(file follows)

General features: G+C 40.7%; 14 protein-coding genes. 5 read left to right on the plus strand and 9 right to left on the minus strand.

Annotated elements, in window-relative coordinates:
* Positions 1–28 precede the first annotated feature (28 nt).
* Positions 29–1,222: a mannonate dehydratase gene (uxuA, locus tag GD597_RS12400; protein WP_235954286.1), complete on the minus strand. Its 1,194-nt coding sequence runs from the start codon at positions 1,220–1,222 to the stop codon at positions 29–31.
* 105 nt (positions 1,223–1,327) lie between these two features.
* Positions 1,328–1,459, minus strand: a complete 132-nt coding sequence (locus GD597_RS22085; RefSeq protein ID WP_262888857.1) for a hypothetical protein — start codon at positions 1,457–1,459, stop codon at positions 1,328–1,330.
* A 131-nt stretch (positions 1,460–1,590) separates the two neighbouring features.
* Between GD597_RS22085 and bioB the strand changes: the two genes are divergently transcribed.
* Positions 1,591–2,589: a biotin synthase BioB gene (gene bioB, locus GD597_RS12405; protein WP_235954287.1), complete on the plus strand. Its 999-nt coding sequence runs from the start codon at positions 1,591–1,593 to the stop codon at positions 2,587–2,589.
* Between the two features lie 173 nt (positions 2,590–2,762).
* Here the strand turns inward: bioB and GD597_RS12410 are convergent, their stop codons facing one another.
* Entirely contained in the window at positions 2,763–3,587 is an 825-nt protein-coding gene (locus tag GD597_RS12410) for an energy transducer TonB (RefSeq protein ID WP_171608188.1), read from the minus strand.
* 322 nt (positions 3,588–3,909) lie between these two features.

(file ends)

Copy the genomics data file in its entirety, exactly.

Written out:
General features: G+C 40.7%; 14 protein-coding genes. 5 read left to right on the plus strand and 9 right to left on the minus strand.

Annotated elements, in window-relative coordinates:
* Positions 1–28 precede the first annotated feature (28 nt).
* Positions 29–1,222: a mannonate dehydratase gene (uxuA, locus tag GD597_RS12400; protein WP_235954286.1), complete on the minus strand. Its 1,194-nt coding sequence runs from the start codon at positions 1,220–1,222 to the stop codon at positions 29–31.
* 105 nt (positions 1,223–1,327) lie between these two features.
* Positions 1,328–1,459, minus strand: a complete 132-nt coding sequence (locus GD597_RS22085; RefSeq protein ID WP_262888857.1) for a hypothetical protein — start codon at positions 1,457–1,459, stop codon at positions 1,328–1,330.
* A 131-nt stretch (positions 1,460–1,590) separates the two neighbouring features.
* Between GD597_RS22085 and bioB the strand changes: the two genes are divergently transcribed.
* Positions 1,591–2,589: a biotin synthase BioB gene (gene bioB, locus GD597_RS12405; protein WP_235954287.1), complete on the plus strand. Its 999-nt coding sequence runs from the start codon at positions 1,591–1,593 to the stop codon at positions 2,587–2,589.
* Between the two features lie 173 nt (positions 2,590–2,762).
* Here the strand turns inward: bioB and GD597_RS12410 are convergent, their stop codons facing one another.
* Entirely contained in the window at positions 2,763–3,587 is an 825-nt protein-coding gene (locus tag GD597_RS12410) for an energy transducer TonB (RefSeq protein ID WP_171608188.1), read from the minus strand.
* 322 nt (positions 3,588–3,909) lie between these two features.